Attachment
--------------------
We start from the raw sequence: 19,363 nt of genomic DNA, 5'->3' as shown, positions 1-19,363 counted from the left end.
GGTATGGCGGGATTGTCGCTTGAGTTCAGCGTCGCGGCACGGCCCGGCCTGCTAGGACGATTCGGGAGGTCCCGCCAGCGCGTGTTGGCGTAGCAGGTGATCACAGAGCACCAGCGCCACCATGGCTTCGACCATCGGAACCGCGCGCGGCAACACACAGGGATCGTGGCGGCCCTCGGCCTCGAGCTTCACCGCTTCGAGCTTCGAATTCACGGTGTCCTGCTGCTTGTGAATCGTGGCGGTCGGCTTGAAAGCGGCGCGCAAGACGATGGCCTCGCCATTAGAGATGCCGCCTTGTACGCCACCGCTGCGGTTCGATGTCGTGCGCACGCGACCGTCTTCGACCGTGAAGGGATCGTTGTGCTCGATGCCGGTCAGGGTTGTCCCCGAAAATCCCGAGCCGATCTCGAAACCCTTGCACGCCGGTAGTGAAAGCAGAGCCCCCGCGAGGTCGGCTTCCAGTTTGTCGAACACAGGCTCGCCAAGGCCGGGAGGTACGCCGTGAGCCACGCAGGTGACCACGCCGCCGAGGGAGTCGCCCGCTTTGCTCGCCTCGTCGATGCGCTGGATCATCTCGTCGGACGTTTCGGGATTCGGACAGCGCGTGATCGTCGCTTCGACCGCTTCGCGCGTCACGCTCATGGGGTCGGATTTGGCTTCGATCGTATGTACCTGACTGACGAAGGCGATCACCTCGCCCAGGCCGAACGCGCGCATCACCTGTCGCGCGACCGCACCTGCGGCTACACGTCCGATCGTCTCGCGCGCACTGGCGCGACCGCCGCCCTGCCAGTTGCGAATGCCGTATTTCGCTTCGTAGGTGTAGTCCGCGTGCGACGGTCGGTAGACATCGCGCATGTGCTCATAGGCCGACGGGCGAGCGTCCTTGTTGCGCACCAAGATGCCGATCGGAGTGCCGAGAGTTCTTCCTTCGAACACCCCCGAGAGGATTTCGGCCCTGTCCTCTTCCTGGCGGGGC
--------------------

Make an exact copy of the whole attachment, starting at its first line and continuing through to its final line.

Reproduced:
We start from the raw sequence: 19,363 nt of genomic DNA, 5'->3' as shown, positions 1-19,363 counted from the left end.
GGTATGGCGGGATTGTCGCTTGAGTTCAGCGTCGCGGCACGGCCCGGCCTGCTAGGACGATTCGGGAGGTCCCGCCAGCGCGTGTTGGCGTAGCAGGTGATCACAGAGCACCAGCGCCACCATGGCTTCGACCATCGGAACCGCGCGCGGCAACACACAGGGATCGTGGCGGCCCTCGGCCTCGAGCTTCACCGCTTCGAGCTTCGAATTCACGGTGTCCTGCTGCTTGTGAATCGTGGCGGTCGGCTTGAAAGCGGCGCGCAAGACGATGGCCTCGCCATTAGAGATGCCGCCTTGTACGCCACCGCTGCGGTTCGATGTCGTGCGCACGCGACCGTCTTCGACCGTGAAGGGATCGTTGTGCTCGATGCCGGTCAGGGTTGTCCCCGAAAATCCCGAGCCGATCTCGAAACCCTTGCACGCCGGTAGTGAAAGCAGAGCCCCCGCGAGGTCGGCTTCCAGTTTGTCGAACACAGGCTCGCCAAGGCCGGGAGGTACGCCGTGAGCCACGCAGGTGACCACGCCGCCGAGGGAGTCGCCCGCTTTGCTCGCCTCGTCGATGCGCTGGATCATCTCGTCGGACGTTTCGGGATTCGGACAGCGCGTGATCGTCGCTTCGACCGCTTCGCGCGTCACGCTCATGGGGTCGGATTTGGCTTCGATCGTATGTACCTGACTGACGAAGGCGATCACCTCGCCCAGGCCGAACGCGCGCATCACCTGTCGCGCGACCGCACCTGCGGCTACACGTCCGATCGTCTCGCGCGCACTGGCGCGACCGCCGCCCTGCCAGTTGCGAATGCCGTATTTCGCTTCGTAGGTGTAGTCCGCGTGCGACGGTCGGTAGACATCGCGCATGTGCTCATAGGCCGACGGGCGAGCGTCCTTGTTGCGCACCAAGATGCCGATCGGAGTGCCGAGAGTTCTTCCTTCGAACACCCCCGAGAGGATTTCGGCCCTGTCCTCTTCCTGGCGGGGC